T3059 and T2550 - 2 August
TASMANIAN INDUSTRIAL COMMISSION
Industrial Relations Act 1984
The Federated Miscellaneous Workers Union of Australia
Federated Clerks Union of Australia
Structural Efficiency Principle
REASONS FOR INTERIM DECISION
In this matter the Federated Miscellaneous Workers Union of Australia, Tasmanian Branch (FMWU) sought the variation of the Laundrymens Award to give effect to the second instalment structural efficiency adjustment.
Mr O'Brien appearing for the FMWU indicated that the application was predicated on an agreement with the Tasmanian Confederation of Industries (TCI) dealing with a number of amendments to existing award provisions but not including the classification structure. Mr O'Brien submitted that the areas of agreement may be considered by the Commission to be sufficient to vary the award on an interim basis leaving the classification structure for further negotiation between the parties. The outcome of those negotiations to be the subject of report back to the Commission within a reasonable period of time.
Mr Targett appearing for the TCI supported the submissions of Mr O'Brien and he explained the proposed amendments which were set out in Exhibit TCI.1 in the following terms.
3. PARTIES AND PERSONS BOUND
5. ANNUAL LEAVE
Subject to agreement being reached between the employer and employee/s concerned leave can be taken in multiple periods subject to at least one period being of 14 days duration i.e. 10 working days. (See Fibre Glass and Plastics Award).
Payment for work performed on a holiday may be made by taking time off in lieu at the penalty equivalent, subject to agreement being reached between the employer and employee/s concerned. (See Cleaning and Property Services Award)
9. SICK LEAVE
10. SATURDAY, SUNDAY AND HOLIDAY WORK
Subject to agreement being reached between the employer and employee/s concerned payment for work on these days may be made as time off in lieu at the penalty equivalent.
To be amended from "40" to "38".
11. TERMINATION OF EMPLOYMENT
To be re-titled "Contract of Employment.
12. ENTERPRISE FLEXIBILITY
Introduce new standard provision.
The Union have submitted a basic sketch outline for a 7 level classification structure. Employers propose less levels and are currently completing a skills survey to develop an alternative structure. This matter is subject to further discussion.
14. WAGE INCREASES
Classifications to receive the second SEP in line with increases applying to the same classifications at 23 November 1989."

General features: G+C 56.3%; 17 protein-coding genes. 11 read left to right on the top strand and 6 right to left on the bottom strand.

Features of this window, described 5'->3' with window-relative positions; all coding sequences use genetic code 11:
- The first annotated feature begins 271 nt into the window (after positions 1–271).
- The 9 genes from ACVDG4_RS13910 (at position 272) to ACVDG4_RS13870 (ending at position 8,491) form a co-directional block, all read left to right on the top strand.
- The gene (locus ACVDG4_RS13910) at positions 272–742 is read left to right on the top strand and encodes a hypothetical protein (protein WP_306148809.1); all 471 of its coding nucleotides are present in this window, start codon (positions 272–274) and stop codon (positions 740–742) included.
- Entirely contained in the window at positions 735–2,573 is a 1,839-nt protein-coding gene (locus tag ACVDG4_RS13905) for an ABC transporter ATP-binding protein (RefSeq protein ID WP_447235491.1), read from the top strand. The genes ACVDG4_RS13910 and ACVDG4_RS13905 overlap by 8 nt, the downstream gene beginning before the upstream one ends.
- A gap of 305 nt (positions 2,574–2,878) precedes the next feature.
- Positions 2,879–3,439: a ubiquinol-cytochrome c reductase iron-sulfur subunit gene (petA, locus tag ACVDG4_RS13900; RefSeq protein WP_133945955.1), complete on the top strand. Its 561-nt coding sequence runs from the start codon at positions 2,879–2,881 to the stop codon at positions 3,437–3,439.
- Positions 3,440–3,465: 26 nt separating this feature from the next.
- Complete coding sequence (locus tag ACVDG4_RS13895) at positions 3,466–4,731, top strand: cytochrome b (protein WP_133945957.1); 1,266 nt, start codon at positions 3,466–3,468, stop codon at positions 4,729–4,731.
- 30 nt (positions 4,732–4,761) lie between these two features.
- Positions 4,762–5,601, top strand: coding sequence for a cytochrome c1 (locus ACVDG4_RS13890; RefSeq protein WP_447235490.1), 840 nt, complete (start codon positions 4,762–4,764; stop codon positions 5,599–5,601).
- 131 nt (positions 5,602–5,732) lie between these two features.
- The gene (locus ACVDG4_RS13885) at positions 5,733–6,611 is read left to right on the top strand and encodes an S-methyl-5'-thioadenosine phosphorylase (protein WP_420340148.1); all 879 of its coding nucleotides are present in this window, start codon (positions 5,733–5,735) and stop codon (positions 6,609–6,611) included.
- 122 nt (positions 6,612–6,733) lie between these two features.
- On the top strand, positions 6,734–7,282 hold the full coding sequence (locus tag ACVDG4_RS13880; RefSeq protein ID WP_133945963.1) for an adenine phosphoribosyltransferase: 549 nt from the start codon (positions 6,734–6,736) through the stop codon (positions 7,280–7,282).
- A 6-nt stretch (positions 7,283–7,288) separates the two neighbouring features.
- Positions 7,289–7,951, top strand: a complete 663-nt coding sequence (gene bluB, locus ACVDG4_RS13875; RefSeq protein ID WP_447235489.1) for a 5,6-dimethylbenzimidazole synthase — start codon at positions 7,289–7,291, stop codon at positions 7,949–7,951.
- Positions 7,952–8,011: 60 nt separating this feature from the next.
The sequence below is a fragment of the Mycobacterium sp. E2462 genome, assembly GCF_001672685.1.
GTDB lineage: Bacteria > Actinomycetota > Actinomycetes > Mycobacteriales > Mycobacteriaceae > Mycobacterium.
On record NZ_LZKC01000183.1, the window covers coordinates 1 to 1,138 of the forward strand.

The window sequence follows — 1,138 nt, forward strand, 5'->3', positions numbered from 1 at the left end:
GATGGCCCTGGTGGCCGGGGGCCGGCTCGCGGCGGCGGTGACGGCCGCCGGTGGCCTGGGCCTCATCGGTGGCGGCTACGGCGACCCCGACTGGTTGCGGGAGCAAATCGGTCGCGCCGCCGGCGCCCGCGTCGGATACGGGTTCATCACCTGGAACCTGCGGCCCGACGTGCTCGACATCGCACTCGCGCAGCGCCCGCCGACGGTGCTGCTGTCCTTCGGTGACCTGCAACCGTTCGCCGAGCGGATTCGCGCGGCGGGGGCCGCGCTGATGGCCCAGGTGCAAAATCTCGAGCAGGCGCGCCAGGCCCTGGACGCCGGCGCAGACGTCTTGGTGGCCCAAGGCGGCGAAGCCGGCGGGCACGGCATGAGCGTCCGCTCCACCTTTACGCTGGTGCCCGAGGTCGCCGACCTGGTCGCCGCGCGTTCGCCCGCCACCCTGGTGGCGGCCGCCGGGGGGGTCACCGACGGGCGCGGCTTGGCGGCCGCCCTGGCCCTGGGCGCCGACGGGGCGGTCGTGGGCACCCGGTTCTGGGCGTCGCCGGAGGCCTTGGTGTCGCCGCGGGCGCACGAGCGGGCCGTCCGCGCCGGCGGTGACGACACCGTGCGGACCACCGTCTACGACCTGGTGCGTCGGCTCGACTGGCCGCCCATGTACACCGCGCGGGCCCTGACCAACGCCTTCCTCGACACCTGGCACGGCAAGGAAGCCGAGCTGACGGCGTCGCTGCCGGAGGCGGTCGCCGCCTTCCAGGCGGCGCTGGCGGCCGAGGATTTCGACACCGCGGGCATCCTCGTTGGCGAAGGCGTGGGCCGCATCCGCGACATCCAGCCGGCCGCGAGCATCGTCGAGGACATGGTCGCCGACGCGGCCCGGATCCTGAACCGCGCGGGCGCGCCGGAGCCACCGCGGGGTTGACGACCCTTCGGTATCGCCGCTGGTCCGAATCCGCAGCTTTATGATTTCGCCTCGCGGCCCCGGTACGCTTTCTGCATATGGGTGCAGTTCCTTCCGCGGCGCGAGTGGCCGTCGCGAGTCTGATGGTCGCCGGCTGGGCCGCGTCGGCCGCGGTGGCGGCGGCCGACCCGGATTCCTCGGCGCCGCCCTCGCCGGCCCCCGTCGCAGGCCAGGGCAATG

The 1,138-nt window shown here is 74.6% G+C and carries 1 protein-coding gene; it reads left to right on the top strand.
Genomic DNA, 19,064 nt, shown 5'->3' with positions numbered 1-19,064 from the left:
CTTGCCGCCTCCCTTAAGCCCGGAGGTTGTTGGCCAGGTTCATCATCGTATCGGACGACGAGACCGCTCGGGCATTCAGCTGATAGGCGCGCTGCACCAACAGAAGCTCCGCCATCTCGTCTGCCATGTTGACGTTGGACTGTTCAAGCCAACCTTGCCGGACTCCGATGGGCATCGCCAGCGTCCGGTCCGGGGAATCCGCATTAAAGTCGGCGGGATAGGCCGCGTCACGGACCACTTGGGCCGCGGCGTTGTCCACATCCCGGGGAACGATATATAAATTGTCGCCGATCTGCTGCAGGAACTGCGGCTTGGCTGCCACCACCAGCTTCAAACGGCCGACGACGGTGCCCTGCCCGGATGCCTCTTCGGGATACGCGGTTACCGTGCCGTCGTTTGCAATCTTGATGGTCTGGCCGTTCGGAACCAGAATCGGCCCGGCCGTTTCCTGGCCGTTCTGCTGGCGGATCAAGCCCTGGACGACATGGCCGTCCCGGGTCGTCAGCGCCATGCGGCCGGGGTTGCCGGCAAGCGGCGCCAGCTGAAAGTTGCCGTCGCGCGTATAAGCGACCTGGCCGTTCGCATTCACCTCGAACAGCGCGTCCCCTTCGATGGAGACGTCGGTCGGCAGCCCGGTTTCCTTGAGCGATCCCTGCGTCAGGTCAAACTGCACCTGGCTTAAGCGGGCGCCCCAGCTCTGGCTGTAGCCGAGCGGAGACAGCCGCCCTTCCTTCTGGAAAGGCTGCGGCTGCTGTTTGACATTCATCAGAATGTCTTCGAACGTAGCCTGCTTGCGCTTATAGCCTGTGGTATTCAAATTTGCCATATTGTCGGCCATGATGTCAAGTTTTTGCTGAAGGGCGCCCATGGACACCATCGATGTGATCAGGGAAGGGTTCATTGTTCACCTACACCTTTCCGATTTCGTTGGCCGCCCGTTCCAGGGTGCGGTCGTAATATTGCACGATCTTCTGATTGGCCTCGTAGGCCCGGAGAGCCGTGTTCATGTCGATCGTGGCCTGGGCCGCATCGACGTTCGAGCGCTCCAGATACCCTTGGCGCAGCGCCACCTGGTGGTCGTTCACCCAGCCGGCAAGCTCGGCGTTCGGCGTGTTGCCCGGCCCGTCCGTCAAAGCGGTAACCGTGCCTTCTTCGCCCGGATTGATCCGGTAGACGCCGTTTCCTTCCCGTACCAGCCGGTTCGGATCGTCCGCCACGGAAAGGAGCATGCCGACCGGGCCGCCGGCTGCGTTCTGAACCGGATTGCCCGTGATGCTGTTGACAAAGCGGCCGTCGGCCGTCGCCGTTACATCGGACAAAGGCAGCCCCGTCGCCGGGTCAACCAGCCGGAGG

Before dealing with the contents of Exhibit TCI.1 two further issues came to the fore in this matter. The first related to the position of the Transport Workers Union of Australia, Tasmanian Branch (TWU). Mr Hansch appearing for the TWU requested an adjournment of the hearing because up until the time of the proceedings he had not seen Exhibit TCI.1 and had not been involved in any prior discussions on the contents of that document. He did acknowledge however that some discussions were held between the Secretary of the TWU and Mr O'Brien. Mr Hansch said:
Mr Hansch submitted in support of the adjournment that the TWU had some difficulties with those aspects of Exhibit TCI.1 which related to the taking of time off in lieu (TOIL) by employees subject to agreement between the employers and employees. Specifically he referred to the TOIL proposals contained in the following clauses of Exhibit TCI.1:
At that point in the proceedings Mr Hansch submitted that TOIL would take away the right of employees to be paid when working on days on which a penalty would otherwise accrue. This was rejected by Mr Targett. He said that TOIL would enable employees to utilise the reward for their work in a different manner, provided that the employer and employee agreed. Mr O'Brien supported the comments made by Mr Targett. Mr O'Brien also said that TOIL was raised in other matters before the Commission and that if the TWU has a policy position on that issue then an adjournment was not going to alter the situation. In the circumstances Mr O'Brien requested that the Commission determine the issue without further delay.
With regard to item 9 - Sick Leave of Exhibit TCI.1 Mr Hansch said he had a question mark against that provision because the change would require employees on single day absences from work to provide the employer with a statutory declaration or medical certificate to verify the authenticity of the absence. On that point I was informed by Mr O'Brien that a similar variation was made in the Cleaning and Property Services Award and that it was the view of the FMWU that this kind of provision was not unusual. I support the negotiated position of the TCI and FMWU on that issue. Clearly those organisations have agreed that single day absences should be the subject of more precise scrutiny with the onus on employees to provide the necessary documentation. In my view this type of arrangement is consistent with the Structural Efficiency Principle (SEP) and does not offend the public interest.
The second principle issue related to the position of the Federated Clerks Union of Australia, Tasmanian Branch (FCU) represented by Mr Fry. I was informed by Mr Fry that the FCU wanted the existing clerical structure in the award deleted with the employees subject to that structure being classified in the Clerical and Administrative Employees Private Sector Award. Mr Fry said:
The Commission informed Mr Fry that the FCU application T.2550 of 1990 was not before the Commission at this time. The circumstances were that in TP.31 of 1990 dated 11 April 1990 the Commission requested the FCU to access the Commission when it was ready to proceed in respect of pursuing its arrangements in the Laundrymens Award following the outcome of the trialing of a new clerks structure determined by the Victorian Commission.
Since TP.31 of 1990 the FCU have not sought to progress matter T.2550 of 1990 and therefore the Commission pointed out that there may be a difficulty in progressing any SEP adjustments in the award because of the Commission's previously stated view that any award should be processed in its entirety.